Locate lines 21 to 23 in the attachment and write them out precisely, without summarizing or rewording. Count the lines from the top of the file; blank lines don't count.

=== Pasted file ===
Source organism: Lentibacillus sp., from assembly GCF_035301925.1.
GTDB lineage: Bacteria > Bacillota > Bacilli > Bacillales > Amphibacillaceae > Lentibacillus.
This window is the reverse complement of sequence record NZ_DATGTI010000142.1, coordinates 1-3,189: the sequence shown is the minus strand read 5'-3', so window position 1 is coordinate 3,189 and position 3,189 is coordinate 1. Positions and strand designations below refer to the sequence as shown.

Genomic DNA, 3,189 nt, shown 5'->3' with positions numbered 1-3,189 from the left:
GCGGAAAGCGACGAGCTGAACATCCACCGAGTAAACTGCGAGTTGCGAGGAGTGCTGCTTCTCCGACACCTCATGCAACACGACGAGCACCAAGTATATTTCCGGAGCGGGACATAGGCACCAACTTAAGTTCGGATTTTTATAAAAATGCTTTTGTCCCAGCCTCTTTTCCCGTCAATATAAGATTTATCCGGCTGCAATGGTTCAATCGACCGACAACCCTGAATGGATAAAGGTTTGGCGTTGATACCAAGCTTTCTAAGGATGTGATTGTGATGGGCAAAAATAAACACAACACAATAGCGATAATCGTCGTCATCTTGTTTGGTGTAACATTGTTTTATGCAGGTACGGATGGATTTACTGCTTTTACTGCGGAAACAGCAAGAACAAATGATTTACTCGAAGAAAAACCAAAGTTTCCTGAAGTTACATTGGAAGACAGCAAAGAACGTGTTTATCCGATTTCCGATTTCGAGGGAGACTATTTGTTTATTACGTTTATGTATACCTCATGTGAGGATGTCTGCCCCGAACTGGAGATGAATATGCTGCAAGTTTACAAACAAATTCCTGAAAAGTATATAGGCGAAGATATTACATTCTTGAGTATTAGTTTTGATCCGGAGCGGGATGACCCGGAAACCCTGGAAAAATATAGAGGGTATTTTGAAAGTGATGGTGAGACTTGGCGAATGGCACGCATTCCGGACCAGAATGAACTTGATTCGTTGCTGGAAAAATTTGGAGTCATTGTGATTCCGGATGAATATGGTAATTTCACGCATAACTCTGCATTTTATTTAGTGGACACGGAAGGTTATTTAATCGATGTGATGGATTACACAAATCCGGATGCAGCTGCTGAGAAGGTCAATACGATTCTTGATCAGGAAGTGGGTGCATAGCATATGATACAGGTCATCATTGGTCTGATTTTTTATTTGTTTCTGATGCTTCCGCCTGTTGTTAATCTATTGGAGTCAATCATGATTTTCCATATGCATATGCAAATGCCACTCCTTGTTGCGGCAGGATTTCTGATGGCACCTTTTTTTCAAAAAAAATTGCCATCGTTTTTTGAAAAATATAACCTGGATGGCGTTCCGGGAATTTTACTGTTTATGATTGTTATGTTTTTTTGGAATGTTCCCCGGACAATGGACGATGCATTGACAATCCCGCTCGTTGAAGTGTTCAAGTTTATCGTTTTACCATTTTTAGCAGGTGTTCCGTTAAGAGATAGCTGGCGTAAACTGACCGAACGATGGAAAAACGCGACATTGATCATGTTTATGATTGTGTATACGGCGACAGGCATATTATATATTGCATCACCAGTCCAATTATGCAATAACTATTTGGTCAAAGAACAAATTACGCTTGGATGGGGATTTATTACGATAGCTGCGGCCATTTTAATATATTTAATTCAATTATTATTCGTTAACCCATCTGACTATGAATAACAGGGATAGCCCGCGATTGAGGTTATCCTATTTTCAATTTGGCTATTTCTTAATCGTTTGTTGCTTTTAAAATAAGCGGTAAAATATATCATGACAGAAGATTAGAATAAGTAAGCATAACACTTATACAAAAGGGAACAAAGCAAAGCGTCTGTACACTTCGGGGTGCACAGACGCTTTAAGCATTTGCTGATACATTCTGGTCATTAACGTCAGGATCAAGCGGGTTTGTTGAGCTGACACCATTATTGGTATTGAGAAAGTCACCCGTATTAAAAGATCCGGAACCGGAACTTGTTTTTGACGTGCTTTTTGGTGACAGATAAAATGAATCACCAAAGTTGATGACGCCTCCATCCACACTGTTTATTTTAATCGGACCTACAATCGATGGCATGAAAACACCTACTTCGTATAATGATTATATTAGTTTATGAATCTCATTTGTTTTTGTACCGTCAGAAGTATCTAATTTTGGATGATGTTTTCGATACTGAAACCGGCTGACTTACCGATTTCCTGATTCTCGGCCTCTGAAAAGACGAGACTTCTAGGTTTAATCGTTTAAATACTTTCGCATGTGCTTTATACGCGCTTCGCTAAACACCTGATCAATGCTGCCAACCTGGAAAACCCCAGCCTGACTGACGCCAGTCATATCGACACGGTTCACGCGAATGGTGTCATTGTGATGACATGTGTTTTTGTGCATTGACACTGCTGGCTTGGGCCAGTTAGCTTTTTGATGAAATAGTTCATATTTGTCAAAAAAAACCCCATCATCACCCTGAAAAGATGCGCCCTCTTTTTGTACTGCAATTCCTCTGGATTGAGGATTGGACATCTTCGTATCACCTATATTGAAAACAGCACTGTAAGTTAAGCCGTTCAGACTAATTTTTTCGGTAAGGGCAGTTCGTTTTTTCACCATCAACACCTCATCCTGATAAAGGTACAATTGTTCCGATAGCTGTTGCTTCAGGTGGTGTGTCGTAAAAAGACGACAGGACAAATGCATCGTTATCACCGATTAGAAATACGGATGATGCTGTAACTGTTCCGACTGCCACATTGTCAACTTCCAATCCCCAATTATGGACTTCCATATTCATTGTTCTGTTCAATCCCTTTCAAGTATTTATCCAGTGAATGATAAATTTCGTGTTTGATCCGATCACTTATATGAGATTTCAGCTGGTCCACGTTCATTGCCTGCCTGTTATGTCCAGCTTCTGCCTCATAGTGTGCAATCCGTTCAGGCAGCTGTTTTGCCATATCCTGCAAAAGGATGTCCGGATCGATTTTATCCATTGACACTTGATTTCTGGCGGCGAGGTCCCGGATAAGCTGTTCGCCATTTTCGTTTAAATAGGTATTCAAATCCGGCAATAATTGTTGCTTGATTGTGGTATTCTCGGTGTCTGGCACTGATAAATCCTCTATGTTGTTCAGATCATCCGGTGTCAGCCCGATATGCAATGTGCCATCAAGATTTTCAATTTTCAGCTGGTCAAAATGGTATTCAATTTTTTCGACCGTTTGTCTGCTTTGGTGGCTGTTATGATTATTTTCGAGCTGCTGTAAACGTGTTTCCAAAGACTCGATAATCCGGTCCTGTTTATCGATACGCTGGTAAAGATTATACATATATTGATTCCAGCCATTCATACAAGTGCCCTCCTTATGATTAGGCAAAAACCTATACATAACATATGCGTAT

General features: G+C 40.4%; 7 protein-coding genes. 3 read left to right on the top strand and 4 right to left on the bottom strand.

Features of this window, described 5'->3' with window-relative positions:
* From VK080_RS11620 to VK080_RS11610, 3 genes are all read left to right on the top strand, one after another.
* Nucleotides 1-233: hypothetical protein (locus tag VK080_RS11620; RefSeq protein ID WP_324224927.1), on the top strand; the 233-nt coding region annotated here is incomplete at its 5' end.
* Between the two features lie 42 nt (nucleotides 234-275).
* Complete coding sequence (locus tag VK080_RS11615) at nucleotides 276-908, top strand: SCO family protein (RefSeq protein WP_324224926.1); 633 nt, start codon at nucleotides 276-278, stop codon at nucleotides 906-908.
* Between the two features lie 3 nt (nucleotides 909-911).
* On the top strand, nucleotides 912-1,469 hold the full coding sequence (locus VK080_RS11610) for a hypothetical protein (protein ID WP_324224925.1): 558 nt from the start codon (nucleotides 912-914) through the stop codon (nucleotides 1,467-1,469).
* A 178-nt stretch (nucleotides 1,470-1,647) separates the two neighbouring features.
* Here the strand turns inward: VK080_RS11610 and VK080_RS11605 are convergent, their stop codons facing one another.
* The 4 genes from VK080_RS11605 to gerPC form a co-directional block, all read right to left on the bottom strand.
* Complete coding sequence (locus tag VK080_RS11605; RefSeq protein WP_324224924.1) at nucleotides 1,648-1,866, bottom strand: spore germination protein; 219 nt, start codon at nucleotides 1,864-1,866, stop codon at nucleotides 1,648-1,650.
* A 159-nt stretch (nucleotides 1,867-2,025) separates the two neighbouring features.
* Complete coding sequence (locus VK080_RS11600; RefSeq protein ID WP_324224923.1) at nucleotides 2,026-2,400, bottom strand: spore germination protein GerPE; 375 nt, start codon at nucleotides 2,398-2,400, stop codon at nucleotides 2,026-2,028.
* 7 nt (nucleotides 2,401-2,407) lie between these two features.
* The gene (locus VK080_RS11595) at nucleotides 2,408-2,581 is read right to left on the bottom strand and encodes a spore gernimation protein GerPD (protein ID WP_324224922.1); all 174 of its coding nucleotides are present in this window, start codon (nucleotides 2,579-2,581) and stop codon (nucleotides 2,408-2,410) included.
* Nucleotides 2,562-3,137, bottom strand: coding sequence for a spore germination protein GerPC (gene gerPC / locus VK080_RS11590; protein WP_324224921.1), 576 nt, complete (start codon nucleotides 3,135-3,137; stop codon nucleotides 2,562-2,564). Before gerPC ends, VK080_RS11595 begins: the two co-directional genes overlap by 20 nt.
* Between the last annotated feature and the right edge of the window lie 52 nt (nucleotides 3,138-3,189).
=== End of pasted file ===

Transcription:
* The gene (locus VK080_RS11595) at nucleotides 2,408-2,581 is read right to left on the bottom strand and encodes a spore gernimation protein GerPD (protein ID WP_324224922.1); all 174 of its coding nucleotides are present in this window, start codon (nucleotides 2,579-2,581) and stop codon (nucleotides 2,408-2,410) included.
* Nucleotides 2,562-3,137, bottom strand: coding sequence for a spore germination protein GerPC (gene gerPC / locus VK080_RS11590; protein WP_324224921.1), 576 nt, complete (start codon nucleotides 3,135-3,137; stop codon nucleotides 2,562-2,564). Before gerPC ends, VK080_RS11595 begins: the two co-directional genes overlap by 20 nt.
* Between the last annotated feature and the right edge of the window lie 52 nt (nucleotides 3,138-3,189).